Raymund and the Fear Monster, was originally written for children in a Philippine orphanage whom I’d met whilst on a mission trip in 2013. However, once I had shown a few parents and others, they said that they wanted this story for their kids. It was then that I realised it had broader appeal. About the same time, I started writing other stories and decided that I wanted to write seriously, and I hoped to make writing my career.
In 2015 I took a Writing Picture Book course with Cathie Tasker at the Australian Writers’ Centre. I tried to make Raymund fit within the parameters of a picture book. I tried to shove it under 600 words. It was like trying to shove a huge fluffy pillow into a tiny box. It just didn’t work. I did come up with a shorter, different version, which is now published as Freya and the Fear Monster in the Creative Kids Tales Story Collection Vol 2. Things that Go Bump. Yet, I knew Raymund’s story still needed to be told. I kept reworking it. It kept popping out everywhere until I wanted to throw up on it, burn it, and never see it again.
In 2016 three things happened within a week. 1) I read Jen Storer’s blog post, Right Story, Wrong Format. Why it’s important to stay true to the story. 2) I also attended my writer’s group where we did a dialogue workshop. I played around with some dialogue from Raymund and I finally didn’t want to throw up on it anymore. I actually felt excited about it again. And then I read a picture book about a dragon who ate children (I know. Weird right. Fun story though) and realised I had started the story in the wrong place. I went and rewrote Raymund and it was so much better.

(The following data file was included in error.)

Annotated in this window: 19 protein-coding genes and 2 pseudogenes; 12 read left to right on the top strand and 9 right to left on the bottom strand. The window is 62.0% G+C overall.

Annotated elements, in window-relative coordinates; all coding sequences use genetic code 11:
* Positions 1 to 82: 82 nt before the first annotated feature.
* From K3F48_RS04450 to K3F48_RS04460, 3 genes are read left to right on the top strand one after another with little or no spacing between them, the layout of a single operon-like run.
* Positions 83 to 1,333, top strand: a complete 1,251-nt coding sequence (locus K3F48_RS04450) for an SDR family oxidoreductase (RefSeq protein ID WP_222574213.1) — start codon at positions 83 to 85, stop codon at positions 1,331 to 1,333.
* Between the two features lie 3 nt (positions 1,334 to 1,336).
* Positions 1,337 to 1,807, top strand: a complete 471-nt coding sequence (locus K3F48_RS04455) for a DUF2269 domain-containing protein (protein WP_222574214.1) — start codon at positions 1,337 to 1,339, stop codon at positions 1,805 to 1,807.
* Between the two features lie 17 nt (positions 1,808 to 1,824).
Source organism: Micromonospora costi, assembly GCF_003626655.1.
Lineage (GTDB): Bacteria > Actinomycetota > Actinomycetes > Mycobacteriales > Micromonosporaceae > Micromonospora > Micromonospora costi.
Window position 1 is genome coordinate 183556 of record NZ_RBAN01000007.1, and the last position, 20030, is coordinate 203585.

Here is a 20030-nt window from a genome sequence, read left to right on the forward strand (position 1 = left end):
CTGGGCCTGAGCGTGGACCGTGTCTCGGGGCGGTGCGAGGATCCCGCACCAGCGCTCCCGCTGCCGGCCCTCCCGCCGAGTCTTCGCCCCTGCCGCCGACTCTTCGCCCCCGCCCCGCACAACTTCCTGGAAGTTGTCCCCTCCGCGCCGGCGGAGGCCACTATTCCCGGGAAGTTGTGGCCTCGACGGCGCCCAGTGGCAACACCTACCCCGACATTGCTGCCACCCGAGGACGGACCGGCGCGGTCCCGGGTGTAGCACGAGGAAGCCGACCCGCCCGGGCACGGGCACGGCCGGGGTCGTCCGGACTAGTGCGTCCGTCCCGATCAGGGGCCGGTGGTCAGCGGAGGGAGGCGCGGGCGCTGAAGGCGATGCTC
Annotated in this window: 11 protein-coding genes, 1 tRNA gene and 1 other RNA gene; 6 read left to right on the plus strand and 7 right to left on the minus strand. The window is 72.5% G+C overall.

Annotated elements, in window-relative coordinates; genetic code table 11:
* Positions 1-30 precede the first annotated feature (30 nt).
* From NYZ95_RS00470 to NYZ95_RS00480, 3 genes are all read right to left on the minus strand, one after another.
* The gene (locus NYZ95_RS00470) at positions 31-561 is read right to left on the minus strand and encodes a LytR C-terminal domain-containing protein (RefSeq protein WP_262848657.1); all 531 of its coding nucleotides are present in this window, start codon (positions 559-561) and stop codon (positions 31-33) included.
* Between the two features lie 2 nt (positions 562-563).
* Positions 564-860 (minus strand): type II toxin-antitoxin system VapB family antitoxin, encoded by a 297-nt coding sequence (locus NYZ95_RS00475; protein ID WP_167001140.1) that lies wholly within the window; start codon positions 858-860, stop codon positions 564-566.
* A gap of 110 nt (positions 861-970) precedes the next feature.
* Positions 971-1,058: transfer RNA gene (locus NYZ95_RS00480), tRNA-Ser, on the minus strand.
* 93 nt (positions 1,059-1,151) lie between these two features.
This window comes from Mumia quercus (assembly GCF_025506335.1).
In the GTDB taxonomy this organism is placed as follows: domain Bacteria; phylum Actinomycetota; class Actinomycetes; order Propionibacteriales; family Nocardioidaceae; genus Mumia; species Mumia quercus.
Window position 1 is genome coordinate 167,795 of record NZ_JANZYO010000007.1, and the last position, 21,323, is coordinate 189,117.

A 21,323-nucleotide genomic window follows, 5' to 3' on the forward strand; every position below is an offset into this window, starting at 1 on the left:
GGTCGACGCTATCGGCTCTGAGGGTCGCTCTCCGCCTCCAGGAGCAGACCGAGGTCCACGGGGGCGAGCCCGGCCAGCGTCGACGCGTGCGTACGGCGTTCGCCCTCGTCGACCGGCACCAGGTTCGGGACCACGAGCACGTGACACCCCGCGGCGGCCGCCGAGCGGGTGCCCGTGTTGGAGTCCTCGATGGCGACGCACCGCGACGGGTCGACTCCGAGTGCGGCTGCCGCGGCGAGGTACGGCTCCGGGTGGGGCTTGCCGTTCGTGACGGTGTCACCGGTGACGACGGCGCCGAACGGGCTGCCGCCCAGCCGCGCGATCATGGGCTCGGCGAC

I submitted it to one publisher who I thought if anyone would take it, they would. They didn’t. Probably because it is waaaay over the current trend in word count and a rather niche topic. So, illustrator, Ester de Boer and I decided to partner up and do it ourselves. Ester had always loved the story and said that if I ever did decide to indie-publish, she wanted to illustrate it. Penny Springbrook at Bookcover Café helped me polish Raymund and I am so happy with how the story ended up. And I’m extraordinarily rapt with how incredible Ester’s illustrations have taken my story to a whole new level. It was well worth the wait.
Some points I would say for those who are thinking of self-publishing/indie-publishing. 1) Do your research and find out all you can about the various self-publishing routes and choose which suits you and your circumstances. 2) Do not skimp on the cost of editing. 3) And please, make sure that you DO NOT change your story after the final edit and the illustrator has begun on the illustrations, unless by the suggestions of the illustrator. And goodness, definitely not after they’ve completed the whole book. 4) Make sure that, if you are publishing a picture book, don’t skimp on good illustrations. A poorly illustrated book can let down a great story. 5) Make sure you get an amazing cover. Don’t skimp on this.
There are heaps more, but I’ll leave it there. I can’t wait to produce another book.
Megan Higginson: www.meganhigginson.com
This article was produced in connection with Megan Higginson and Ester de Boer’s ‘Raymund and the Fear Monster’ book campaign with Books On Tour PR & Marketing